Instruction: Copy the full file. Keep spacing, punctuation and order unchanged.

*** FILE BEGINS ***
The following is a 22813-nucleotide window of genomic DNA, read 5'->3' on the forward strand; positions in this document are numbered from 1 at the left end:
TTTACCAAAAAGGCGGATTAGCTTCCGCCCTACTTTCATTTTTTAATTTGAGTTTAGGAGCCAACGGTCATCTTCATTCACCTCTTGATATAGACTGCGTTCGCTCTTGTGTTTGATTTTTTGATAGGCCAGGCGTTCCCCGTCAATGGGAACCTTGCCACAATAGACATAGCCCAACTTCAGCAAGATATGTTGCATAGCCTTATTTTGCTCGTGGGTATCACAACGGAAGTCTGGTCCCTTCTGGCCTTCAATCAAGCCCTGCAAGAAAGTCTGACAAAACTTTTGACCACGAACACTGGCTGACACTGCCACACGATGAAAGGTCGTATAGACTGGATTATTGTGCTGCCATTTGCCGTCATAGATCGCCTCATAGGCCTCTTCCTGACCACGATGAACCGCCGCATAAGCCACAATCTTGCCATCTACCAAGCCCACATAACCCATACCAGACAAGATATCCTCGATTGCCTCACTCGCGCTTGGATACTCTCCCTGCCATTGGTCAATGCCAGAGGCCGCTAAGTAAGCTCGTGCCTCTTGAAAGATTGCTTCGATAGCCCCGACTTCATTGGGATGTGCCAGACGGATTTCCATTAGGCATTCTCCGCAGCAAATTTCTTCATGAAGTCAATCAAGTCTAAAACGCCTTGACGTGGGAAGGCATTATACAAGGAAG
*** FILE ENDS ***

The following is a 22813-nucleotide window of genomic DNA, read 5'->3' on the forward strand; positions in this document are numbered from 1 at the left end:
TTTACCAAAAAGGCGGATTAGCTTCCGCCCTACTTTCATTTTTTAATTTGAGTTTAGGAGCCAACGGTCATCTTCATTCACCTCTTGATATAGACTGCGTTCGCTCTTGTGTTTGATTTTTTGATAGGCCAGGCGTTCCCCGTCAATGGGAACCTTGCCACAATAGACATAGCCCAACTTCAGCAAGATATGTTGCATAGCCTTATTTTGCTCGTGGGTATCACAACGGAAGTCTGGTCCCTTCTGGCCTTCAATCAAGCCCTGCAAGAAAGTCTGACAAAACTTTTGACCACGAACACTGGCTGACACTGCCACACGATGAAAGGTCGTATAGACTGGATTATTGTGCTGCCATTTGCCGTCATAGATCGCCTCATAGGCCTCTTCCTGACCACGATGAACCGCCGCATAAGCCACAATCTTGCCATCTACCAAGCCCACATAACCCATACCAGACAAGATATCCTCGATTGCCTCACTCGCGCTTGGATACTCTCCCTGCCATTGGTCAATGCCAGAGGCCGCTAAGTAAGCTCGTGCCTCTTGAAAGATTGCTTCGATAGCCCCGACTTCATTGGGATGTGCCAGACGGATTTCCATTAGGCATTCTCCGCAGCAAATTTCTTCATGAAGTCAATCAAGTCTAAAACGCCTTGACGTGGGAAGGCATTATACAAGGAAG